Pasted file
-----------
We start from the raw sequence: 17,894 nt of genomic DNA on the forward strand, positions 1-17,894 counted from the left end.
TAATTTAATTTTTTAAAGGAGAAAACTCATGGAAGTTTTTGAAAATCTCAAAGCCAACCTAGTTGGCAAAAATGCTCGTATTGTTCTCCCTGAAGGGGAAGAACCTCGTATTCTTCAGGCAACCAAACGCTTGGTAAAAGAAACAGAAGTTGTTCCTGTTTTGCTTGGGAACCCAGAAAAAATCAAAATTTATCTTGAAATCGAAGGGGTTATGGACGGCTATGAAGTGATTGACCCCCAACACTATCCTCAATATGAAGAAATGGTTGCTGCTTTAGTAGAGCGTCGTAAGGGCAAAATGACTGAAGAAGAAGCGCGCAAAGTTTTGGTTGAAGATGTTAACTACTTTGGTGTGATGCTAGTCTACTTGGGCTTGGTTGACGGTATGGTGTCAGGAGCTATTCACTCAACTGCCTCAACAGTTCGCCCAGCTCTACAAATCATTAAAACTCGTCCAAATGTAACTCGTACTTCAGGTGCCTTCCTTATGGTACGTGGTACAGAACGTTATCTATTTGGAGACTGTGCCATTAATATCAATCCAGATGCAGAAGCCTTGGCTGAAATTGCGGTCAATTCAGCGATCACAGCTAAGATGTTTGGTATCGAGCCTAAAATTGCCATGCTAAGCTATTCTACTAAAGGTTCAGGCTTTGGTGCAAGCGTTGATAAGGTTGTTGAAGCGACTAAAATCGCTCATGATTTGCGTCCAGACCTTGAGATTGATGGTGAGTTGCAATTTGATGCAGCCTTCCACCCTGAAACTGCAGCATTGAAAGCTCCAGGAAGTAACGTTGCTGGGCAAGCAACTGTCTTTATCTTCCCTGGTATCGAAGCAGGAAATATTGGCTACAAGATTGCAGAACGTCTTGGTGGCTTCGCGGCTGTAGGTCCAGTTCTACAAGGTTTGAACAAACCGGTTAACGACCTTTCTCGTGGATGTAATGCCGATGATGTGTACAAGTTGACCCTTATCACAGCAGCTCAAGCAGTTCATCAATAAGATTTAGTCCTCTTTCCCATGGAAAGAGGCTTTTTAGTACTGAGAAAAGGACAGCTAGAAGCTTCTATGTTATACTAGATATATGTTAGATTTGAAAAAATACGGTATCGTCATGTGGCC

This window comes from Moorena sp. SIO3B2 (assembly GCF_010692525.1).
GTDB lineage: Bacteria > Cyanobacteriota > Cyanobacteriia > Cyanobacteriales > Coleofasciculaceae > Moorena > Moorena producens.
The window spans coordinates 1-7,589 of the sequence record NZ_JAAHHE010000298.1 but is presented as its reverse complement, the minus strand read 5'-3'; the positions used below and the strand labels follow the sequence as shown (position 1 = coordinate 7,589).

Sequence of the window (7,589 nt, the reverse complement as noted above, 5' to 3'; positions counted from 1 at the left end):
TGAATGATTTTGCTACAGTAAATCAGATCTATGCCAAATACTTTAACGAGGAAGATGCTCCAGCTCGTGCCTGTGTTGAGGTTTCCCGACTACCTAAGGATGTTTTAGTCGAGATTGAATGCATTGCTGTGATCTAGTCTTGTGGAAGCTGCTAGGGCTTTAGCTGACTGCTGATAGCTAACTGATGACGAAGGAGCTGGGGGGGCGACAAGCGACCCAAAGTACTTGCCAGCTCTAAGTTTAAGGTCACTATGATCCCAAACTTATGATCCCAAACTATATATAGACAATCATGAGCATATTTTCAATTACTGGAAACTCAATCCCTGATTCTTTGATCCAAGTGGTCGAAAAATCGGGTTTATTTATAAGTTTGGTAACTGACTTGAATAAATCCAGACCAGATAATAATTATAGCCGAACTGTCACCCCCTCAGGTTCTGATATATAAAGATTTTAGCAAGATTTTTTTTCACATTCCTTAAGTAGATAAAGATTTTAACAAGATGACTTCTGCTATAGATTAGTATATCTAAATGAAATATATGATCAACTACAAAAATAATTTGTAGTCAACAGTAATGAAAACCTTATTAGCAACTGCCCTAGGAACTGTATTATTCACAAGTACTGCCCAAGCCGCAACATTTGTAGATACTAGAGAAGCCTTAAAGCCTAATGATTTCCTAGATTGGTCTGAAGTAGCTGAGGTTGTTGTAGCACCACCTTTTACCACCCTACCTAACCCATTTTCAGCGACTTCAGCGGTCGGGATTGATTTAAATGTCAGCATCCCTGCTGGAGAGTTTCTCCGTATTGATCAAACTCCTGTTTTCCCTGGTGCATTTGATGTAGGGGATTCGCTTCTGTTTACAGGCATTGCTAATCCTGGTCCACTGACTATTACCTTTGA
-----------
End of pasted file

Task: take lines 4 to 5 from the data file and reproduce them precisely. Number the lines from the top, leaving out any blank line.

GTDB lineage: Bacteria > Cyanobacteriota > Cyanobacteriia > Cyanobacteriales > Coleofasciculaceae > Moorena > Moorena producens.
The window spans coordinates 1-7,589 of the sequence record NZ_JAAHHE010000298.1 but is presented as its reverse complement, the minus strand read 5'-3'; the positions used below and the strand labels follow the sequence as shown (position 1 = coordinate 7,589).